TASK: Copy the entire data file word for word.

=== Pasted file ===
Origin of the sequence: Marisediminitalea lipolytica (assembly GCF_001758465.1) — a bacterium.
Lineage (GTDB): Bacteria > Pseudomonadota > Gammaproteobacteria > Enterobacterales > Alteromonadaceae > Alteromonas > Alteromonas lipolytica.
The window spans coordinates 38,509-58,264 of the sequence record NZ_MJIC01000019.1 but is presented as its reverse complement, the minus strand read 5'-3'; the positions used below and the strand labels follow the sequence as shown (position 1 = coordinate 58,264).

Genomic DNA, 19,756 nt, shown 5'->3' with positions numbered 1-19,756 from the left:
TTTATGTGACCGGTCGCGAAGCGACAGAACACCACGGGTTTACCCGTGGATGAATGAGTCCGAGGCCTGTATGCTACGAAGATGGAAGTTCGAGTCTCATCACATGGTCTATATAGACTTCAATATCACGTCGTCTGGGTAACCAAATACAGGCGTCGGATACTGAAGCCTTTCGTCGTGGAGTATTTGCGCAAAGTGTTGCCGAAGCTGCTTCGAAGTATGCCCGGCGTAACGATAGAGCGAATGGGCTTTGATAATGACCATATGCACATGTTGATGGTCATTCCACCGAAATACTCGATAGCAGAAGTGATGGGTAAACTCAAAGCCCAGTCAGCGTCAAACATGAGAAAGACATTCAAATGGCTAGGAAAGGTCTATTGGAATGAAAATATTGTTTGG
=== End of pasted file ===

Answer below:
Origin of the sequence: Marisediminitalea lipolytica (assembly GCF_001758465.1) — a bacterium.
Lineage (GTDB): Bacteria > Pseudomonadota > Gammaproteobacteria > Enterobacterales > Alteromonadaceae > Alteromonas > Alteromonas lipolytica.
The window spans coordinates 38,509-58,264 of the sequence record NZ_MJIC01000019.1 but is presented as its reverse complement, the minus strand read 5'-3'; the positions used below and the strand labels follow the sequence as shown (position 1 = coordinate 58,264).

Genomic DNA, 19,756 nt, shown 5'->3' with positions numbered 1-19,756 from the left:
TTTATGTGACCGGTCGCGAAGCGACAGAACACCACGGGTTTACCCGTGGATGAATGAGTCCGAGGCCTGTATGCTACGAAGATGGAAGTTCGAGTCTCATCACATGGTCTATATAGACTTCAATATCACGTCGTCTGGGTAACCAAATACAGGCGTCGGATACTGAAGCCTTTCGTCGTGGAGTATTTGCGCAAAGTGTTGCCGAAGCTGCTTCGAAGTATGCCCGGCGTAACGATAGAGCGAATGGGCTTTGATAATGACCATATGCACATGTTGATGGTCATTCCACCGAAATACTCGATAGCAGAAGTGATGGGTAAACTCAAAGCCCAGTCAGCGTCAAACATGAGAAAGACATTCAAATGGCTAGGAAAGGTCTATTGGAATGAAAATATTGTTTGG